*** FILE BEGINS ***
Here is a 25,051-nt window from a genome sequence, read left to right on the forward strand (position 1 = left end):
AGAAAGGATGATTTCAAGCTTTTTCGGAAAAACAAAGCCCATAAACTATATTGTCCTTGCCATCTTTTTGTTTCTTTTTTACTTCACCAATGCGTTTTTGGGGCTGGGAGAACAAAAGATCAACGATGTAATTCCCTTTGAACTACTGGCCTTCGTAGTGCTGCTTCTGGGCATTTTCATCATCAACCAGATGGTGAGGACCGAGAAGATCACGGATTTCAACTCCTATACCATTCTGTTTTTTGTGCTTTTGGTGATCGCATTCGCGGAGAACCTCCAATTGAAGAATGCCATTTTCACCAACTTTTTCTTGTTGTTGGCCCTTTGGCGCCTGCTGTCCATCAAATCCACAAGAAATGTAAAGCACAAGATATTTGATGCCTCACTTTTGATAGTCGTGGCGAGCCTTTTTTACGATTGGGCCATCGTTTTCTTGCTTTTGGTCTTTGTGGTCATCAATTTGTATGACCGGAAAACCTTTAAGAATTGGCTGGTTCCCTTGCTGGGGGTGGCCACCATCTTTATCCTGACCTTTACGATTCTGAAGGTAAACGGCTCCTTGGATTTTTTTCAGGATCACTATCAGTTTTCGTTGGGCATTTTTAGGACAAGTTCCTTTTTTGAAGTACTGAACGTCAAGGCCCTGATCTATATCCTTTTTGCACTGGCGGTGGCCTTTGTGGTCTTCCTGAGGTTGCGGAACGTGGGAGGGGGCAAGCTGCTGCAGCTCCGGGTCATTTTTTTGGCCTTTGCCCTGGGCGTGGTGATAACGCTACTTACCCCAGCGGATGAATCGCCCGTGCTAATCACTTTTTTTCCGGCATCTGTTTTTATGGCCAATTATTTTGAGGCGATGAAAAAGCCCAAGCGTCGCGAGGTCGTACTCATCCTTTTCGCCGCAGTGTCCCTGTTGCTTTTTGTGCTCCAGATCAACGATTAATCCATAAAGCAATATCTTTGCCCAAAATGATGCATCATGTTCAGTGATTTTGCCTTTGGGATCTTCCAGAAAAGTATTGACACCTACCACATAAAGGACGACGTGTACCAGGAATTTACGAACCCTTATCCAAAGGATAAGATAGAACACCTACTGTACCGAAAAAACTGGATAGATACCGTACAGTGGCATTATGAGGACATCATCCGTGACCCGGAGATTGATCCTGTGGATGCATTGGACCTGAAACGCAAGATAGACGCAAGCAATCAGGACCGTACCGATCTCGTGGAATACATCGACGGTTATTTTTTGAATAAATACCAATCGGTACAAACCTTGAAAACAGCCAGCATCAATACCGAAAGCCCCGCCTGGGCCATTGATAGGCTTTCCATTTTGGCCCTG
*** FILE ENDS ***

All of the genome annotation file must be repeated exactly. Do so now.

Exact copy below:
Here is a 25,051-nt window from a genome sequence, read left to right on the forward strand (position 1 = left end):
AGAAAGGATGATTTCAAGCTTTTTCGGAAAAACAAAGCCCATAAACTATATTGTCCTTGCCATCTTTTTGTTTCTTTTTTACTTCACCAATGCGTTTTTGGGGCTGGGAGAACAAAAGATCAACGATGTAATTCCCTTTGAACTACTGGCCTTCGTAGTGCTGCTTCTGGGCATTTTCATCATCAACCAGATGGTGAGGACCGAGAAGATCACGGATTTCAACTCCTATACCATTCTGTTTTTTGTGCTTTTGGTGATCGCATTCGCGGAGAACCTCCAATTGAAGAATGCCATTTTCACCAACTTTTTCTTGTTGTTGGCCCTTTGGCGCCTGCTGTCCATCAAATCCACAAGAAATGTAAAGCACAAGATATTTGATGCCTCACTTTTGATAGTCGTGGCGAGCCTTTTTTACGATTGGGCCATCGTTTTCTTGCTTTTGGTCTTTGTGGTCATCAATTTGTATGACCGGAAAACCTTTAAGAATTGGCTGGTTCCCTTGCTGGGGGTGGCCACCATCTTTATCCTGACCTTTACGATTCTGAAGGTAAACGGCTCCTTGGATTTTTTTCAGGATCACTATCAGTTTTCGTTGGGCATTTTTAGGACAAGTTCCTTTTTTGAAGTACTGAACGTCAAGGCCCTGATCTATATCCTTTTTGCACTGGCGGTGGCCTTTGTGGTCTTCCTGAGGTTGCGGAACGTGGGAGGGGGCAAGCTGCTGCAGCTCCGGGTCATTTTTTTGGCCTTTGCCCTGGGCGTGGTGATAACGCTACTTACCCCAGCGGATGAATCGCCCGTGCTAATCACTTTTTTTCCGGCATCTGTTTTTATGGCCAATTATTTTGAGGCGATGAAAAAGCCCAAGCGTCGCGAGGTCGTACTCATCCTTTTCGCCGCAGTGTCCCTGTTGCTTTTTGTGCTCCAGATCAACGATTAATCCATAAAGCAATATCTTTGCCCAAAATGATGCATCATGTTCAGTGATTTTGCCTTTGGGATCTTCCAGAAAAGTATTGACACCTACCACATAAAGGACGACGTGTACCAGGAATTTACGAACCCTTATCCAAAGGATAAGATAGAACACCTACTGTACCGAAAAAACTGGATAGATACCGTACAGTGGCATTATGAGGACATCATCCGTGACCCGGAGATTGATCCTGTGGATGCATTGGACCTGAAACGCAAGATAGACGCAAGCAATCAGGACCGTACCGATCTCGTGGAATACATCGACGGTTATTTTTTGAATAAATACCAATCGGTACAAACCTTGAAAACAGCCAGCATCAATACCGAAAGCCCCGCCTGGGCCATTGATAGGCTTTCCATTTTGGCCCTG